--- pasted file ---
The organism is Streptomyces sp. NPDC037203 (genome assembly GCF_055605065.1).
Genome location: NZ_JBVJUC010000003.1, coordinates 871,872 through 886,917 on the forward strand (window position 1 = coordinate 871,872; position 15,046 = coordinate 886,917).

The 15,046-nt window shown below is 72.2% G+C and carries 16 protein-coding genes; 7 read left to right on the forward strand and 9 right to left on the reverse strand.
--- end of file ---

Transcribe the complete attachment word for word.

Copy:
The organism is Streptomyces sp. NPDC037203 (genome assembly GCF_055605065.1).
Genome location: NZ_JBVJUC010000003.1, coordinates 871,872 through 886,917 on the forward strand (window position 1 = coordinate 871,872; position 15,046 = coordinate 886,917).

The 15,046-nt window shown below is 72.2% G+C and carries 16 protein-coding genes; 7 read left to right on the forward strand and 9 right to left on the reverse strand.